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Additive manufacturing of an intervertebral disc repair patch to treat spinal herniation




Page, Mitchell Ian, author
Puttlitz, Christian, advisor
Heyliger, Paul, committee member
Susan, James, committee member
Kirk, McGilvray, committee member

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Chronic low back pain is ubiquitous throughout society. The consequences of this disease are extensive and lead to physical, mental, and financial suffering in the affected population. Herniation of the intervertebral disc (IVD) is the primary cause of chronic low back pain due to the essential mechanical role of the IVD in the spinal column. Degenerative changes to the IVD tissues, in particular the annulus fibrosus (AF), lead to a pronounced vulnerability to herniation. Although numerous treatments for intervertebral disc herniation currently exist, these treatments are typically palliative and prone to hernia recurrence. Accordingly, there is a distinct need for an IVD hernia therapy that can provide long-term pain relief and recovery of spinal function. One novel strategy to repair the intervertebral disc is to tissue-engineer a construct that facilitates regeneration of the healthy and functional IVD tissue. Advances in additive manufacturing technology offer the fabrication of complex tissue-engineered structures that augment biological content and biocompatible materials. Therefore, this work sought to engineer an additive manufactured repair patch for IVD herniation towards an improved treatment for chronic low back pain. Specifically, the aims of this work were to leverage experimental and computational methods to: (1) to characterize the mechanics of additive manufactured angle-ply scaffolds, (2) evaluate the tissue response of cell-laden scaffolds cultured with dynamic biaxial mechanical stimuli, and (3) to design and implement an annulus fibrosus repair patch. The mechanics of additive manufactured scaffolds for AF repair were experimentally characterized in a physiologically-relevant, biaxial loading modality. To assess sensitivity of the scaffold mechanics to additive manufacturing parameters, a broad scope of scaffold designs were evaluated with a parameterized finite element model. A custom incubator was developed, cell-laden scaffolds were cultured with a prescribed, multi-axial mechanical loading protocol, and ECM production within the scaffold was evaluated. A finite element model was developed to aid in understanding the relationship between global scaffold loading and the local, inhomogeneous cellular micromechanical environment within the scaffold. The developed TE material was translated into an implant and was implemented in a large animal model. The efficacy of the AF repair strategy was also evaluated in finite element model of the human lumbar spine. This work formed a multi-scale approach to consolidate biological and mechanical efficacy of a novel AF repair strategy. Ultimately, this approach may facilitate regeneration of the AF and represent a revolutionary treatment for chronic low back pain.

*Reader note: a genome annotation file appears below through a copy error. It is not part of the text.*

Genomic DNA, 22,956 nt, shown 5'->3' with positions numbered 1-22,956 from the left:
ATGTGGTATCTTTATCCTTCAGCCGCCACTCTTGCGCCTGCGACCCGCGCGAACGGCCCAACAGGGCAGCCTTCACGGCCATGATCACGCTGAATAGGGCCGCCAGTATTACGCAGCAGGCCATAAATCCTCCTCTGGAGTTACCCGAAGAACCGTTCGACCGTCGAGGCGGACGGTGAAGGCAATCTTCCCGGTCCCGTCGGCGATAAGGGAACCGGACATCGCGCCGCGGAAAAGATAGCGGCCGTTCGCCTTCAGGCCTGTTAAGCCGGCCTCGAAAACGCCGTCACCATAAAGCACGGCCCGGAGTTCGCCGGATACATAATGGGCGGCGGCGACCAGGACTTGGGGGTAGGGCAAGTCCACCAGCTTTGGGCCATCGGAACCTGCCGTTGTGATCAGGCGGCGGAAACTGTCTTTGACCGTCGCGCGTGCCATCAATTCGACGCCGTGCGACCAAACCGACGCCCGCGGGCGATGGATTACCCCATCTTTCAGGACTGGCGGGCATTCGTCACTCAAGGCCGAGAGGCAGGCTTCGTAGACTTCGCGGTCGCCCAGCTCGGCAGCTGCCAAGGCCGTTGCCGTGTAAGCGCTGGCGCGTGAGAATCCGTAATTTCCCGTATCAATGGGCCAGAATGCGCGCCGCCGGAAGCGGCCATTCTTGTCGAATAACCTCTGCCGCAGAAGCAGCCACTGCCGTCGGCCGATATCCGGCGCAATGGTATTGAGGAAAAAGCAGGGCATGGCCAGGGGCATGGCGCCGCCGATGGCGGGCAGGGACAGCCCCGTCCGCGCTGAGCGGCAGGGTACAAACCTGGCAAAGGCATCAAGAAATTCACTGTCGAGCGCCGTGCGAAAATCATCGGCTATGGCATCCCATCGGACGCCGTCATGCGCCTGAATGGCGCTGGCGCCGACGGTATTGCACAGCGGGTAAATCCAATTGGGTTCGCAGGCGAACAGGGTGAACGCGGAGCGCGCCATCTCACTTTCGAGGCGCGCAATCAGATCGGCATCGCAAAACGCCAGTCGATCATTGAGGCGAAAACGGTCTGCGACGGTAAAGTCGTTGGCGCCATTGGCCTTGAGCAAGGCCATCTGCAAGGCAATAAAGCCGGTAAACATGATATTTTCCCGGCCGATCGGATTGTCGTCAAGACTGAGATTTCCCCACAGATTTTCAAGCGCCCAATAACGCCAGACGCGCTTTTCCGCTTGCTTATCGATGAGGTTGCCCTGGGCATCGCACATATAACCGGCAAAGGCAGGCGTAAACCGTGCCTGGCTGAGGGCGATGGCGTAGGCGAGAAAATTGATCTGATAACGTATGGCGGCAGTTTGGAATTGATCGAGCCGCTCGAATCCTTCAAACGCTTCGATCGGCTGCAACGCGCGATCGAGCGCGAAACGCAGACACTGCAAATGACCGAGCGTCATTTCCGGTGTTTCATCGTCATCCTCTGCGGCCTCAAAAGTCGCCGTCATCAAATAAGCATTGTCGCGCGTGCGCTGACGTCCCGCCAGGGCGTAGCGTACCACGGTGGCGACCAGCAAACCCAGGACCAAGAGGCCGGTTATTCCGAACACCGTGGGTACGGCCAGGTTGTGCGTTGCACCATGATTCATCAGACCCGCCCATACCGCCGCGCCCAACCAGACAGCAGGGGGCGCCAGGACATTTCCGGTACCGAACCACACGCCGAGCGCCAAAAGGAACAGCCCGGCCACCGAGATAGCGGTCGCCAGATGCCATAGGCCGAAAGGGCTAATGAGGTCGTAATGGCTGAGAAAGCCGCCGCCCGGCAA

2021 Summer.
Includes bibliographical references.

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annulus fibrosus
intervertebral disc
tissue engineering
additive manufacturing


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